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Hello,

This problem bothers me for some time. Suppose that

  1. $\mu$ is a non-negative Radon measure (or positive linear functional of the space of continuous functions with compact support);
  2. $\psi$ is a continuous function, vanishing at infinity and integrable, i.e., $\psi\in C^0_0(R)\cap L^1(R)$;
  3. $\sup_{x \in R}|(\psi*\mu)(x)|<+\infty$.

Then, we would like to prove that the function $x\mapsto (\psi*\mu)(x)$ is continuous.

Thank you very much for your help and any hints!

Anand


Version 2. If we add an additional property,

  1. $\sup_{x\in R} |(G*\mu)(x)|<+\infty$, where $G(x)=\frac{1}{\sqrt{2\pi}}\exp(-x^2/2)$.

Then, is it possible to prove that the function $x\mapsto (\psi*\mu)(x)$ is continuous?

Thanks

Anand

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1  
My first guess (having recently forgotten, and then remembered, how to do something which seems similar): maybe the dominated convergence theorem would be enough. –  Yemon Choi Sep 22 '11 at 8:24
    
@ Yemon Choi, I have tried the dominated convergence theorem. It seems not obvious. The local behavior of $\psi$ can be as irregular as a Brownian motion locally. –  Anand Sep 22 '11 at 8:27
    
Ah, I misunderstood the question, because I thought $\mu$ had to be a finite measure. Apologies. –  Yemon Choi Sep 22 '11 at 10:08
    
Actually... How do you define $\psi*\mu$?? Because this seems to be, formally, $x\mapsto \int \psi(x-y) \ d\mu(y)$. But to make sense of this integral, don't we need that $y\mapsto \psi(x-y)$ is in $L^1(\mu)$? Or is this sort of implicit in (3)? –  Matthew Daws Sep 22 '11 at 10:52
    
@Mathew Daws, yes, the well-posedness of the convolution is implicit in Condition (3). Or to put in other words, we only consider those Radon measures that the convolution with the given $\psi$ is well defined. –  Anand Sep 22 '11 at 11:24

2 Answers 2

Here's a counter-example.

Let $\mu$ be counting measure supported on $\mathbb Z$; so $\int f(x) \ d\mu(x) = \sum_{m\in\mathbb Z} f(m)$ for $f$ continuous with compact support.

Choose a very rapidly decreasing sequence of positive reals $\delta_n$. Let $\psi$ be the piecewise linear function which is $1$ at $n+1/n$ for $n\geq 10$ (say), and is $0$ at $n+1/n \pm \delta_n$ (and is zero at all $x<10+1/10-\delta_{10}$). By definition, $\psi$ is continuous (and could be made smooth by the use of a bump function) and $\psi$ is Lebesgue integrable (if $\delta_n$ decreases fast enough).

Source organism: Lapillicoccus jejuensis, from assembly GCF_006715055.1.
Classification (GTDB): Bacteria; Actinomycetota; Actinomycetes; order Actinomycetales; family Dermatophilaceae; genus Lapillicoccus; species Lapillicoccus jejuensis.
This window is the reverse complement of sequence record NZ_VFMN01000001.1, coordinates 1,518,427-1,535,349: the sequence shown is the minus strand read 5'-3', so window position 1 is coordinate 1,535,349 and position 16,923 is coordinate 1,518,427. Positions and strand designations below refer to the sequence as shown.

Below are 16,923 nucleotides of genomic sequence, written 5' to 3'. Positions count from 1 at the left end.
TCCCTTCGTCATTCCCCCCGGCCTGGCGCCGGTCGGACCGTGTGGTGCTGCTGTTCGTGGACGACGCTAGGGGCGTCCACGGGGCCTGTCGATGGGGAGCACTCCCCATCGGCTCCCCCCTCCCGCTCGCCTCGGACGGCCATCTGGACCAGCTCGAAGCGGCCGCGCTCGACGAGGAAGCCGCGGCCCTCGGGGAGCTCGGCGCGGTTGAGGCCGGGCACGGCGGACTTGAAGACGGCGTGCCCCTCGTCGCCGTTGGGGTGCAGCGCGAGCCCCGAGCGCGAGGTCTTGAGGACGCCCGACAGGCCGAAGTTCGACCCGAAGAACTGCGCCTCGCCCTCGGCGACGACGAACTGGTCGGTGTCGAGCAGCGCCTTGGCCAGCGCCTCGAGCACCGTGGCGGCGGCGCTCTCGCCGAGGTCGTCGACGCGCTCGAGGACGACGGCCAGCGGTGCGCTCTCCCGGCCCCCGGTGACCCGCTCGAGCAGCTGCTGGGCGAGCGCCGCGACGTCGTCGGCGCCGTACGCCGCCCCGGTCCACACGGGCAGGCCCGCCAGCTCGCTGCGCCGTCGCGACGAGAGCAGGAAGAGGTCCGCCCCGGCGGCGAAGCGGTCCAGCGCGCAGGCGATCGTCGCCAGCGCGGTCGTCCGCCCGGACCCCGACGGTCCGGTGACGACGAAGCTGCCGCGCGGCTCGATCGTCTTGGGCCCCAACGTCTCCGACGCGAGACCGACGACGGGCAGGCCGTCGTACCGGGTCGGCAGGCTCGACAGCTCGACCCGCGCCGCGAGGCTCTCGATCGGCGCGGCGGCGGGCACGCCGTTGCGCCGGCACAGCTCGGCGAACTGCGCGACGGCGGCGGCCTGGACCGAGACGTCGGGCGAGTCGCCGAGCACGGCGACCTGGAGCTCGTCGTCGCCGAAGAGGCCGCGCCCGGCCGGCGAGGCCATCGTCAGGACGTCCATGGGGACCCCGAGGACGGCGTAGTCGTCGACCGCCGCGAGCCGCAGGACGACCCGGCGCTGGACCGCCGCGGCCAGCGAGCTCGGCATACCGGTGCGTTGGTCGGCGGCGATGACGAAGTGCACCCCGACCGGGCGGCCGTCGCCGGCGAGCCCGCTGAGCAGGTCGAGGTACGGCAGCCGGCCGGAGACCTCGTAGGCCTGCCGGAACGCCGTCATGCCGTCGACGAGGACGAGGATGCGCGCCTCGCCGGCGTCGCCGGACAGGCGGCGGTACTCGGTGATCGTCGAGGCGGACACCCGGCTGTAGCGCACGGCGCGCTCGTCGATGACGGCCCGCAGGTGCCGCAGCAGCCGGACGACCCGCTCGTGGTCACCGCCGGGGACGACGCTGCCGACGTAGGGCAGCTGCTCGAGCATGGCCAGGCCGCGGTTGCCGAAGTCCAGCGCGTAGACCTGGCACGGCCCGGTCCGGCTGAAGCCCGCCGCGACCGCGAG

Then set \[ \alpha(x) = (\psi*\mu)(x) = \int \psi(x-y) \ d\mu(y) = \sum_{m\in\mathbb Z} \psi(x+m). \] A priori, this sum might diverge, but only to $+\infty$. Clearly $\alpha$ is periodic in that $\alpha(x+k)=\alpha(x)$ for any $k\in\mathbb Z$.

Fix $x\in[-1/2,1/2)$, and consider which $m\in\mathbb Z$ are such that $\psi(x+m)>0$. This occurs iff there is $n\geq 10$ with $1/n-\delta_n < x+m-n < 1/n+\delta_n$. As $m-n\in\mathbb Z$ and $n\geq 10$ and $|x|\leq 1/2$, this can only occur if $m=n$. So $1/n-\delta_n < x < 1/n+\delta_n$. Choosing $(\delta_n)$ suitably, we can arrange that $1/(k+1)+\delta_{k+1} < 1/k-\delta_k$ for all $k$, and then $n$ is unique for any given $x$.

We conclude that for every $x$, there is at most one $m\in\mathbb Z$ with $\psi(x+m)>0$. In particular, $\alpha(x)\in[0,1]$ for all $x$.

However, clearly $\alpha(1/n)\geq 1$ for all $n\geq 10$, but $\alpha(0) = 0$ as if $\psi(m)>0$ for some $m\in\mathbb Z$, then there is $n\geq 10$ with $-\delta_n < m-n-1/n < \delta_n$ which forces $m=n$, but then $-\delta_n <-1/n<\delta_n$, which we can avoid by a suitable choice of $(\delta_n)$. So $\alpha = \psi*\mu$ is not continuous at $0$.

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Thanks Matthew Daws for your very nice counter-example. I agree with you. –  Anand Sep 22 '11 at 12:39
    
Dear Matthew Daws, I realized that I forgot to put one condition. In the condition (2), we actually need that $\psi(x)$ vanishes at $x=\pm\infty$, i.e., $\psi in C^0_0(R)$. I am sorry for such mistake. Your example is perfect if we only require $\psi\in C^0(R)\cap L^1(R)$. –  Anand Sep 22 '11 at 13:12
1  
The counter-example can be slightly modified to fit the new condition (2). We can let the values of bump decrease to zero while put increase mass on the delta measures to cancel that decrease. –  Anand Sep 22 '11 at 13:25
    
@Anand-- Yes, I agree! –  Matthew Daws Sep 22 '11 at 19:08

This is a theorem of I. Glicksberg.See http://dl.dropbox.com/u/5188175/glickrev.pdf for the math review.

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1  
Any chance you could give more details-- I thought that this paper only dealt with bounded measures, and Anand's problem seems to be that his measure is not necessarily bounded... –  Matthew Daws Sep 22 '11 at 9:02
    
Matt: what definition of Radon measure are we using here? –  Yemon Choi Sep 22 '11 at 9:31
1  
Well, Anand says "or positive linear functional of the space of continuous functions with compact support" which, if you follow e.g. Rudin, certainly allows for unbounded measures (e.g. one way to construct Lebesgue measure on $\mathbb R$ starts with Riemann integration of compact supported functions, and then runs the machinery...) –  Matthew Daws Sep 22 '11 at 9:41
1  
Thanks Matthew Daws and Igor Rivin and Yemon Choi, the Radon measure can be unbounded. This is the one difficulty of the problem. –  Anand Sep 22 '11 at 10:00
    
Ah, OK, I missed the unbounded part... –  Igor Rivin Sep 22 '11 at 10:27

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